A Week in the Market (01/25 - 01/31): The Fed and Central Banks

A Week in the Market (01/25 - 01/31): The Fed and Central Banks

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The last week of January will bring in tow a flow of US statistics, more sessions of Central banks, and a meeting of the US Fed. Things will be, at least, curious.

USD: attention to the Fed

USD: attention to the Fed

The first session of the Fed this year must go smoothly and without surprises. The interest rate will be remaining in the target range of 0-0.25% for quite a long time, while the comments are likely to be carefully optimistic about the planned stimulation. For the USD, these factors are neutral, but the dollar might decline a bit for short whiles.

Central banks: sessions are keeping on

Central banks: sessions are keeping on

This week, apart from the US Fed, the Banks of Nigeria, Hungary, Kenia, Mozambique, and Kazakhstan are planning their sessions. In all the cases, the credit and monetary policy is going to remain the same, which is a signal of certain economic stabilization for capital markets.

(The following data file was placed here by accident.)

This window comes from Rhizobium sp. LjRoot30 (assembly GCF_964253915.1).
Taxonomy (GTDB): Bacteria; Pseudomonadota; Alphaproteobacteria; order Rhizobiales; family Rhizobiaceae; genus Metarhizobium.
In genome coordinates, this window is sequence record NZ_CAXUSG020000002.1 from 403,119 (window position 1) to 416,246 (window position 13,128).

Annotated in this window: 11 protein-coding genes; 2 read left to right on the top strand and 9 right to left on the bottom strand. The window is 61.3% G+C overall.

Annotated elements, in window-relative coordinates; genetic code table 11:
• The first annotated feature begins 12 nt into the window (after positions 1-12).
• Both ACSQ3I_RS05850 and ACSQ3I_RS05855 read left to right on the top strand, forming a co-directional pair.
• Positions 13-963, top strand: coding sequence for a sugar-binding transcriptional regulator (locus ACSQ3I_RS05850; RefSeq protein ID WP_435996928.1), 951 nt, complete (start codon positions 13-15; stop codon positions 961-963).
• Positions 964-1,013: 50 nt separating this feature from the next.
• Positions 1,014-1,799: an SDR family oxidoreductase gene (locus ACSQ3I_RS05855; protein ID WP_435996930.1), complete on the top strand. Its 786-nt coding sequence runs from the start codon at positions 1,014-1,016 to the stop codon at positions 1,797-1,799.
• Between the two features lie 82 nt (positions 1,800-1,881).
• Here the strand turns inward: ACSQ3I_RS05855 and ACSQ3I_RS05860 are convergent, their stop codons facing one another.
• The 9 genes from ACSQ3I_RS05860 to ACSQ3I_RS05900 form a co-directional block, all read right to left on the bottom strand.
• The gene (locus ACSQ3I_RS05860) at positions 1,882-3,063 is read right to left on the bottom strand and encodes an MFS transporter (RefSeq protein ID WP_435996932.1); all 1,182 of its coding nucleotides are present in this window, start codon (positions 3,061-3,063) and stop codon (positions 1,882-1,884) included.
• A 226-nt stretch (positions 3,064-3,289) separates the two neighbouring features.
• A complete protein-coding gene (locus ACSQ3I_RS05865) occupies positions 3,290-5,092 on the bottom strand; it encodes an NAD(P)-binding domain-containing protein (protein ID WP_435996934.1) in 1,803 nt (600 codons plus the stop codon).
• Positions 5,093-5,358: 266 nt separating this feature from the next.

US corporations will report their performance

US corporations will report their performance

The last week of January will provide us with the financial reports of Apple, Tesla, Facebook, and other large entities from the US. The stabler the digits, the better for capital markets and risky assets; however, risks connected to low consumer demand might be still there.

GBP: the pound is hoping for the best

GBP: the pound is hoping for the best

After the vaccination started, the market's attitude towards the pound remains positive. This week, statistics will be abundant, including the labor market and retail sales data. The fewer the signals of slowing down, the better for the GBP.

JPY: the demand for safe-haven assets is limited

JPY: the demand for safe-haven assets is limited

Capital markets are sure that the world will escape the tight grip of the pandemics quite soon, so the demand for protective assets, including the yen, is limited. This week, Japan will publish the statistics on the CCI, unemployment rate, and base inflation in Tokyo, and if the digits are moderate, the JPY will hardly react.




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